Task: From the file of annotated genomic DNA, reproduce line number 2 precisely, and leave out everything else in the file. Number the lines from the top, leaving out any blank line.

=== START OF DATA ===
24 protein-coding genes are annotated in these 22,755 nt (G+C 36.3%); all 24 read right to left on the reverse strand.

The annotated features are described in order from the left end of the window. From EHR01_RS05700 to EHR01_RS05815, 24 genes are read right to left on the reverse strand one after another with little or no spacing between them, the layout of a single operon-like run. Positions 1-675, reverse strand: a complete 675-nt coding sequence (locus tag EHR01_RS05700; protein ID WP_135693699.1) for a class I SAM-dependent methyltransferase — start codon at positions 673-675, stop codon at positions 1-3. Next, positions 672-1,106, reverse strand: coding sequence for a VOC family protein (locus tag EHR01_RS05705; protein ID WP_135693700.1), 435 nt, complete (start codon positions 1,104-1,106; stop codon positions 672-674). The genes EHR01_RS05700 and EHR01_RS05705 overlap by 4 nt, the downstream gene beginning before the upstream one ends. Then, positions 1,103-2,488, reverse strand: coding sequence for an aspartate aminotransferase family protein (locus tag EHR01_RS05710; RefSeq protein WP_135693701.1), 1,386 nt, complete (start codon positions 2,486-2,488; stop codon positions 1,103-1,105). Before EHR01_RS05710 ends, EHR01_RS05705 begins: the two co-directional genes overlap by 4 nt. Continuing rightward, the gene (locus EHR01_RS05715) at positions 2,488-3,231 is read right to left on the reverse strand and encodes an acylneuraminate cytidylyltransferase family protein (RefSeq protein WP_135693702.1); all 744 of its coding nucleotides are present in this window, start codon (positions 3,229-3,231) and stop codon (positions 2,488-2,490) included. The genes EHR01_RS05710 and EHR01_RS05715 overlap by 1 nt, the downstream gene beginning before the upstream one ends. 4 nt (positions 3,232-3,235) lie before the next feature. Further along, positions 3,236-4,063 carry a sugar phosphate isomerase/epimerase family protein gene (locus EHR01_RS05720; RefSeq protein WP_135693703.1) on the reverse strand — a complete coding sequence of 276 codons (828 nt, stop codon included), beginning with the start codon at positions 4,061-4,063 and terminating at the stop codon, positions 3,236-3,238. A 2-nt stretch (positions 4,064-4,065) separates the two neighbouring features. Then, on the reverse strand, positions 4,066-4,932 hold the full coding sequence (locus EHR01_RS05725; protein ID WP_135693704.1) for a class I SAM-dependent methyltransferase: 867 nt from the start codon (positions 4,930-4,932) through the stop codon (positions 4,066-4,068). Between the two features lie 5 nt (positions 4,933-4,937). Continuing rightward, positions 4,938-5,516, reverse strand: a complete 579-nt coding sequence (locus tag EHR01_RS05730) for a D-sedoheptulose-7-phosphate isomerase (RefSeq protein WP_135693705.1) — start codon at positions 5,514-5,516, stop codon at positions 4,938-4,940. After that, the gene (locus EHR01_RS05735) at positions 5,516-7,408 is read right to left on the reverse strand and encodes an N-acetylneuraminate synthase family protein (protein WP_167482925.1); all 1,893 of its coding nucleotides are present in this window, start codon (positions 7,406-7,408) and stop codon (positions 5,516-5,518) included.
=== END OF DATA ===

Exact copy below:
The annotated features are described in order from the left end of the window. From EHR01_RS05700 to EHR01_RS05815, 24 genes are read right to left on the reverse strand one after another with little or no spacing between them, the layout of a single operon-like run. Positions 1-675, reverse strand: a complete 675-nt coding sequence (locus tag EHR01_RS05700; protein ID WP_135693699.1) for a class I SAM-dependent methyltransferase — start codon at positions 673-675, stop codon at positions 1-3. Next, positions 672-1,106, reverse strand: coding sequence for a VOC family protein (locus tag EHR01_RS05705; protein ID WP_135693700.1), 435 nt, complete (start codon positions 1,104-1,106; stop codon positions 672-674). The genes EHR01_RS05700 and EHR01_RS05705 overlap by 4 nt, the downstream gene beginning before the upstream one ends. Then, positions 1,103-2,488, reverse strand: coding sequence for an aspartate aminotransferase family protein (locus tag EHR01_RS05710; RefSeq protein WP_135693701.1), 1,386 nt, complete (start codon positions 2,486-2,488; stop codon positions 1,103-1,105). Before EHR01_RS05710 ends, EHR01_RS05705 begins: the two co-directional genes overlap by 4 nt. Continuing rightward, the gene (locus EHR01_RS05715) at positions 2,488-3,231 is read right to left on the reverse strand and encodes an acylneuraminate cytidylyltransferase family protein (RefSeq protein WP_135693702.1); all 744 of its coding nucleotides are present in this window, start codon (positions 3,229-3,231) and stop codon (positions 2,488-2,490) included. The genes EHR01_RS05710 and EHR01_RS05715 overlap by 1 nt, the downstream gene beginning before the upstream one ends. 4 nt (positions 3,232-3,235) lie before the next feature. Further along, positions 3,236-4,063 carry a sugar phosphate isomerase/epimerase family protein gene (locus EHR01_RS05720; RefSeq protein WP_135693703.1) on the reverse strand — a complete coding sequence of 276 codons (828 nt, stop codon included), beginning with the start codon at positions 4,061-4,063 and terminating at the stop codon, positions 3,236-3,238. A 2-nt stretch (positions 4,064-4,065) separates the two neighbouring features. Then, on the reverse strand, positions 4,066-4,932 hold the full coding sequence (locus EHR01_RS05725; protein ID WP_135693704.1) for a class I SAM-dependent methyltransferase: 867 nt from the start codon (positions 4,930-4,932) through the stop codon (positions 4,066-4,068). Between the two features lie 5 nt (positions 4,933-4,937). Continuing rightward, positions 4,938-5,516, reverse strand: a complete 579-nt coding sequence (locus tag EHR01_RS05730) for a D-sedoheptulose-7-phosphate isomerase (RefSeq protein WP_135693705.1) — start codon at positions 5,514-5,516, stop codon at positions 4,938-4,940. After that, the gene (locus EHR01_RS05735) at positions 5,516-7,408 is read right to left on the reverse strand and encodes an N-acetylneuraminate synthase family protein (protein WP_167482925.1); all 1,893 of its coding nucleotides are present in this window, start codon (positions 7,406-7,408) and stop codon (positions 5,516-5,518) included.